15. Arithmetic Density:The total number of people / area of land measured in km² or mi²

  16. Crude density, also called arithmetic density, is the total number of people divided by the total land area.

  17. Physiological Density: The number of people per unit of area of arable land, which is land suitable for agriculture.

  18. Physiological Density: The number of people per unit of area of arable land, which is land suitable for agriculture.

  19. Physiologic Population Density • Arithmetic Density= 192/ sq.mi. • Physiological Density= 6,682 /sq. mi. Egypt’s arable lands are along the Nile River Valley. Moving away from the river a few blocks, the land becomes sandy and wind-sculpted.

  20. Egypt’s population distribution is closely linked to the proximity of water. In the north, the population clusters along the Mediterranean and in the interior, along the banks of the Nile River. (2004)

  21. Agricultural Density: The number of farmers to the total amount of land suitable for agriculture.

  22. Population Characteristics

  23. World Population Growth Birth rate (b) − death rate (d) = rate of natural increase (r)

  24. Population Characteristics • Crude Birth Rate (CBR) • Crude Death Rate (CDR) • Natural Increase Rate (NIR) • Doubling Time • Total Fertility Rate (TFR) • Infant Mortality Rate (IMR)

  25. Population Characteristics • Crude Birth Rate : The total number of live births in a year for every 1,000 people alive in the society. • Crude Birth Rate = Births in a year 1000 people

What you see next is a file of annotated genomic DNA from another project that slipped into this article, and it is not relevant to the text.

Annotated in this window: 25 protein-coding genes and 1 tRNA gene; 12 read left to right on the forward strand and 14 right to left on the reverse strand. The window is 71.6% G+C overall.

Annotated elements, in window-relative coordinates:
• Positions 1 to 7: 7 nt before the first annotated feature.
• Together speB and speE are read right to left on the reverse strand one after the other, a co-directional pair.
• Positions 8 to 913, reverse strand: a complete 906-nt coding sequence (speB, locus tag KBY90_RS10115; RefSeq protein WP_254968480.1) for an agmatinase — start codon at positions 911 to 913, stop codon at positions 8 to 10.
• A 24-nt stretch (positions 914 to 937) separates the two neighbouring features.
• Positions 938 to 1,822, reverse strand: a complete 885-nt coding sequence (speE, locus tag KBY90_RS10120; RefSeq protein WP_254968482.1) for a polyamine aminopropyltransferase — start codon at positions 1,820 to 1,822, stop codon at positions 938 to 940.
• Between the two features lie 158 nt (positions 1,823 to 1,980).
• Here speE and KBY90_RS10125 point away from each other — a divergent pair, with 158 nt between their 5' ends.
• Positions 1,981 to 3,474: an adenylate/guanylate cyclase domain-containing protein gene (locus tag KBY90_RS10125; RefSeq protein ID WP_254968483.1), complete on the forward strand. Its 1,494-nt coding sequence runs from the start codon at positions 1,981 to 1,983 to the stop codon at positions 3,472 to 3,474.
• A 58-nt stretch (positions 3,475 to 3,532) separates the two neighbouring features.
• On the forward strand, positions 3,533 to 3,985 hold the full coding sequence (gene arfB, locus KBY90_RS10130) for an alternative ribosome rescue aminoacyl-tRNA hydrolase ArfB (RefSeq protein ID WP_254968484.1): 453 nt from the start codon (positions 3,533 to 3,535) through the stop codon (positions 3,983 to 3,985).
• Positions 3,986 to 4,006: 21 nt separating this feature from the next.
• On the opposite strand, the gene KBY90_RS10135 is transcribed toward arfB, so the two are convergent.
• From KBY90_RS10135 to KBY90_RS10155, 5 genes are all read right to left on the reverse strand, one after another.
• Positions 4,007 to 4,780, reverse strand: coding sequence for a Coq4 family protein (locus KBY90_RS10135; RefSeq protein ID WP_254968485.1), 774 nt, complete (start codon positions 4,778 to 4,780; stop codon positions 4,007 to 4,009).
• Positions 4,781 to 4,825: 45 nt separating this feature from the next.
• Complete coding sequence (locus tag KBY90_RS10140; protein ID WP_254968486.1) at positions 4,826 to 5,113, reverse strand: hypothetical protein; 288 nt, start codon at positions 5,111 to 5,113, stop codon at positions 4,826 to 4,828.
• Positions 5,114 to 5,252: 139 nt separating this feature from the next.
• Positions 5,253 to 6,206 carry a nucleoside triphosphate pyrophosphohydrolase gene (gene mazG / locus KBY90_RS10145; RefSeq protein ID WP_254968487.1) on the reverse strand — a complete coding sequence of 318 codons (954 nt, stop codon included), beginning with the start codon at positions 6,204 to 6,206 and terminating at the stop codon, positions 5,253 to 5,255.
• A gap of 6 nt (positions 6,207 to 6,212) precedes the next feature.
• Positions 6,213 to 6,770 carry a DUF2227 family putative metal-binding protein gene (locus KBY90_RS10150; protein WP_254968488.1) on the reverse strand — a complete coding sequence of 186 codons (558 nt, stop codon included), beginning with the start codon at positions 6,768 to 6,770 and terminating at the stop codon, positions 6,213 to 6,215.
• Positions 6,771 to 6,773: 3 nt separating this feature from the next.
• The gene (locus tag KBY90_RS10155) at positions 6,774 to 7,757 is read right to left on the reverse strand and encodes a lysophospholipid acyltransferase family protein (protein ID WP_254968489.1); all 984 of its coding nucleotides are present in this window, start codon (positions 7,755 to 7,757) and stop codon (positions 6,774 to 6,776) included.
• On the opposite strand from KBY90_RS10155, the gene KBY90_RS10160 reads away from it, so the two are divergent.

26. Crude Birth Rate : The total number of live births in a year for every 1,000 people alive in the society.

  27. Population Characteristics • Crude Death Rate : The total number of deaths in a year for every 1,000 people alive in the society. • Crude Death Rate = Deaths in a year 1000 people

  28. Crude Death Rate : The total number of deaths in a year for every 1,000 people alive in the society.

  29. Population Characteristics • Natural Increase: The percentage growth of a population in a year, computed as the crude birth rate minus the crude death rate. • not including migration • usually measured in percentages (out of 100) • Rate of Natural Increase = Natural Increase Population x 100

  30. Natural Increase: The percentage growth of a population in a year, computed as the crude birth rate minus the crude death rate.

  31. Natural Increase • USA Population RNI • 0.6% • Nepal's Population RNI • 2.4% • What do these numbers imply?

  32. Population Characteristics • Doubling Time: The number of years needed to double a population, assuming a constant rate of natural increase.